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Global Happiness Survey: Costa Rica Is World's Happiest Country

(Facebook image)A group of people jubilate at sundown on a beach in Costa Rica.

If you're feeling lonely and want to be in a place where happiness abounds, then Costa Rica is the place to go.

In a global happiness survey recently conducted by the University of California, Berkeley, Costa Rica topped the list of the happiest countries in the world, Forbes.com reported on Tuesday.

Some 40,000 students from around the world took part in the survey, which was part of an online course called "The Science of Happiness," launched by UC Berkeley's Greater Good Science Center.

Why Costa Rica? What's so special about that Central American country?

Once a sluggish Spanish colony, Costa Rica (Spanish for "rich coast") became one of the most stable, prosperous, and progressive nations in Latin America after it attained independence in the 19th century.

In 1949, Costa Rica did something highly unusual: It abolished its army to join a very short list of sovereign nations without a standing army.

However, the UC Berkeley survey did not take this information into account. Pointing out that a nation's wealth may not be the best indicator of national well-being, the survey says Costa Rica is not a particularly wealthy country but often ranks high in cross-national measures of happiness.

According to the Forbes report, the per capita GDP of the U.S. is about four times higher than that of Costa Rica, but the U.S. ranks only16th in the Subjective Happiness Scale among several countries.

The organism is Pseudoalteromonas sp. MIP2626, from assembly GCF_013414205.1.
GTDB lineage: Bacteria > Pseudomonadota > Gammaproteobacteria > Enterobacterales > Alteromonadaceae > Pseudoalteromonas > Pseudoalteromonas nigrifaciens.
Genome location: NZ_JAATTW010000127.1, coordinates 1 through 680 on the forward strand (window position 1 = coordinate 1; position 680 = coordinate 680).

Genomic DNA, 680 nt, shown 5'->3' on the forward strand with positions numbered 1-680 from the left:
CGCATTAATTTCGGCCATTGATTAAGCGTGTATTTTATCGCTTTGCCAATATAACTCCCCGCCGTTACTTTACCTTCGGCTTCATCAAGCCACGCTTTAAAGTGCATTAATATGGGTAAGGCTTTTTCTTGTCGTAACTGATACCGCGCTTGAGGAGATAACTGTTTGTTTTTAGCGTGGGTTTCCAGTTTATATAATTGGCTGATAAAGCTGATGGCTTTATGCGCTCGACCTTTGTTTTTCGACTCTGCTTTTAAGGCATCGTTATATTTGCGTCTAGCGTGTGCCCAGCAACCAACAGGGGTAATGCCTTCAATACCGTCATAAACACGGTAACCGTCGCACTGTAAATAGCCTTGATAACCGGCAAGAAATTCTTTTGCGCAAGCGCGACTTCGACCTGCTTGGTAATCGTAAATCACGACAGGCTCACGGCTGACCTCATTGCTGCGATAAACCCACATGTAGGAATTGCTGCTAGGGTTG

Four other countries that follow Costa Rica in the happiest list -- Croatia, Chile, Malaysia, and Colombia – are also not considered as wealthy countries.

These five countries are also in the 10 lowest ranked countries in the loneliness list. The five are also among the top 10 countries in social connection, suggesting that strong social ties rather than income contribute more to happiness.

The results clearly indicate that money is not the sole basis for happiness, the study says.

Here are the lists of top countries in four different survey scales: Subjective Happiness, Life Satisfaction, Flourishing, and Social Connection.

Subjective Happiness

In this scale, the respondents were asked to rate whether they are happy or unhappy persons. Top 10 countries: 1. Costa Rica; 2. Croatia; 3. Chile; 4. Malaysia; 5. Colombia; 6. Switzerland; 7. Thailand; 8. Czech Republic; 9. Philippines; 10. Bulgaria.

Lowest 10 countries: Iran, Serbia, Egypt, Pakistan, Russia, Scotland, Saudi Arabia, Latvia, England, and Poland.

Life Satisfaction

In this scale, respondents were asked to appraise the overall conditions of their lives. Top 10 countries: 1. Costa Rica; 2. Chile; 3. Thailand; 4. Colombia; 5. Switzerland; 6. Ecuador; 7. Czech Republic; 8. Austria; 9. Sweden; 10. Malaysia.

Lowest 10 countries: Serbia, Iran, Egypt, Russia, Turkey, Poland, Pakistan, England, Italy, and Ukraine.

Flourishing

In this scale, the respondents were asked to rate their self-esteem, their life's meaning and purpose, and level of optimism. Top 10 countries: 1. Costa Rica; 2. Chile; 3. Thailand; 4. Colombia; 5. Switzerland; 6. United States; 7. Philippines; 8. Mexico; 9. Croatia; 10. Canada.

Lowest 10 countries: Russia, Iran, Poland, Egypt, Japan, Indonesia, Turkey, Italy, Lithuania, and Ukraine.

Social Connection

In this scale, respondents were asked to rate their sense of happiness in relation to the people they encounter in daily life. Top 10 countries: 1. Bulgaria; 2. Pakistan; 3. Croatia; 4. Thailand; 5. Philippines; 6. Costa Rica; 7. Chile; 8. India; 9. Malaysia; 10. Spain.

Lowest 10 countries: Lithuania, Ecuador, Iran, Saudi Arabia, China, Japan, Norway, Russia, Slovenia, and Hungary.

Another Survey

Meanwhile in another similar survey conducted recently by Pew Research, the greatest increases in "life satisfaction" occurred in Asia this year, with satisfaction levels increasing in Indonesia by 35 percent and in China by 26 percent.

But the study rated Mexico as the most satisfied country in the world, and Egypt the least.

Unlike the UC Berkeley study, the Pew survey appears to indicate a direct relationship between GDP growth and increased happiness. But the Pew research also suggests that living in a country that is middle income – not necessarily high income – is what matters for its residents.

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